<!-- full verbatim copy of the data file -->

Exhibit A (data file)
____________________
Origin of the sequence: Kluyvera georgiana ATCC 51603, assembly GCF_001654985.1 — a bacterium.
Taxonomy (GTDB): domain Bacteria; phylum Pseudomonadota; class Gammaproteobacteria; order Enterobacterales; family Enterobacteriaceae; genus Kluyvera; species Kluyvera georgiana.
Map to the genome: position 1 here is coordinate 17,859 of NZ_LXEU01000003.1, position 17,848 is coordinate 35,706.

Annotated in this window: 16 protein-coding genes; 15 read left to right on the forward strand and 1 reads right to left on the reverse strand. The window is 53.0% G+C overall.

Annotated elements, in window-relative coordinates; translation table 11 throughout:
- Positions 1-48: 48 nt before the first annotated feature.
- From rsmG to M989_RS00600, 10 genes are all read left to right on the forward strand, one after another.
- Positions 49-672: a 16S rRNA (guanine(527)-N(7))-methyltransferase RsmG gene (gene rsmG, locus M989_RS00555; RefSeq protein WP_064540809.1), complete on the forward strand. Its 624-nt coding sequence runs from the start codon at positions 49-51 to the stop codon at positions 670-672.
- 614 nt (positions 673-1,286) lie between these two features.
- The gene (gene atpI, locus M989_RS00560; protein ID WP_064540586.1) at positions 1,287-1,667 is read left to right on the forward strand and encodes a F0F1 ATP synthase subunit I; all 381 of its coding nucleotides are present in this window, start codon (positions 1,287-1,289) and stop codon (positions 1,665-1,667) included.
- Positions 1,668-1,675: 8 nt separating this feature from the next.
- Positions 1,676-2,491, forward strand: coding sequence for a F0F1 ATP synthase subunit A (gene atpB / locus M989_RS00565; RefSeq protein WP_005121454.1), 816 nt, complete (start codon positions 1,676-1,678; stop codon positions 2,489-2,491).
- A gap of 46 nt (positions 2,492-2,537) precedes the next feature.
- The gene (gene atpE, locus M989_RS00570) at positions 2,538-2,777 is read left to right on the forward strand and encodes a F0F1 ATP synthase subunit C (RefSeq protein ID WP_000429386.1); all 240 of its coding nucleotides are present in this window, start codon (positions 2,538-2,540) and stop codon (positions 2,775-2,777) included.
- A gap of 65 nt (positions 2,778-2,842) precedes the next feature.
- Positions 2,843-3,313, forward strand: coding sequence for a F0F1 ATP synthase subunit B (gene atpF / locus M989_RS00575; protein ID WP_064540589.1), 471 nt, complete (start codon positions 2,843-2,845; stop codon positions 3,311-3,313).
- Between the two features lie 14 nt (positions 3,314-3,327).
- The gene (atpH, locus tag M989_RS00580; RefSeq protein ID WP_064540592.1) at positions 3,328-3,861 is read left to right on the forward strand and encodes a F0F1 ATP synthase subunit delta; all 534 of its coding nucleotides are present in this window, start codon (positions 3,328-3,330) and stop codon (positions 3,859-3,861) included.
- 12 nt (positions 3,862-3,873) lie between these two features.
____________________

Origin of the sequence: Kluyvera georgiana ATCC 51603, assembly GCF_001654985.1 — a bacterium.
Taxonomy (GTDB): domain Bacteria; phylum Pseudomonadota; class Gammaproteobacteria; order Enterobacterales; family Enterobacteriaceae; genus Kluyvera; species Kluyvera georgiana.
Map to the genome: position 1 here is coordinate 17,859 of NZ_LXEU01000003.1, position 17,848 is coordinate 35,706.

Annotated in this window: 16 protein-coding genes; 15 read left to right on the forward strand and 1 reads right to left on the reverse strand. The window is 53.0% G+C overall.

Annotated elements, in window-relative coordinates; translation table 11 throughout:
- Positions 1-48: 48 nt before the first annotated feature.
- From rsmG to M989_RS00600, 10 genes are all read left to right on the forward strand, one after another.
- Positions 49-672: a 16S rRNA (guanine(527)-N(7))-methyltransferase RsmG gene (gene rsmG, locus M989_RS00555; RefSeq protein WP_064540809.1), complete on the forward strand. Its 624-nt coding sequence runs from the start codon at positions 49-51 to the stop codon at positions 670-672.
- 614 nt (positions 673-1,286) lie between these two features.
- The gene (gene atpI, locus M989_RS00560; protein ID WP_064540586.1) at positions 1,287-1,667 is read left to right on the forward strand and encodes a F0F1 ATP synthase subunit I; all 381 of its coding nucleotides are present in this window, start codon (positions 1,287-1,289) and stop codon (positions 1,665-1,667) included.
- Positions 1,668-1,675: 8 nt separating this feature from the next.
- Positions 1,676-2,491, forward strand: coding sequence for a F0F1 ATP synthase subunit A (gene atpB / locus M989_RS00565; RefSeq protein WP_005121454.1), 816 nt, complete (start codon positions 1,676-1,678; stop codon positions 2,489-2,491).
- A gap of 46 nt (positions 2,492-2,537) precedes the next feature.
- The gene (gene atpE, locus M989_RS00570) at positions 2,538-2,777 is read left to right on the forward strand and encodes a F0F1 ATP synthase subunit C (RefSeq protein ID WP_000429386.1); all 240 of its coding nucleotides are present in this window, start codon (positions 2,538-2,540) and stop codon (positions 2,775-2,777) included.
- A gap of 65 nt (positions 2,778-2,842) precedes the next feature.
- Positions 2,843-3,313, forward strand: coding sequence for a F0F1 ATP synthase subunit B (gene atpF / locus M989_RS00575; protein ID WP_064540589.1), 471 nt, complete (start codon positions 2,843-2,845; stop codon positions 3,311-3,313).
- Between the two features lie 14 nt (positions 3,314-3,327).
- The gene (atpH, locus tag M989_RS00580; RefSeq protein ID WP_064540592.1) at positions 3,328-3,861 is read left to right on the forward strand and encodes a F0F1 ATP synthase subunit delta; all 534 of its coding nucleotides are present in this window, start codon (positions 3,328-3,330) and stop codon (positions 3,859-3,861) included.
- 12 nt (positions 3,862-3,873) lie between these two features.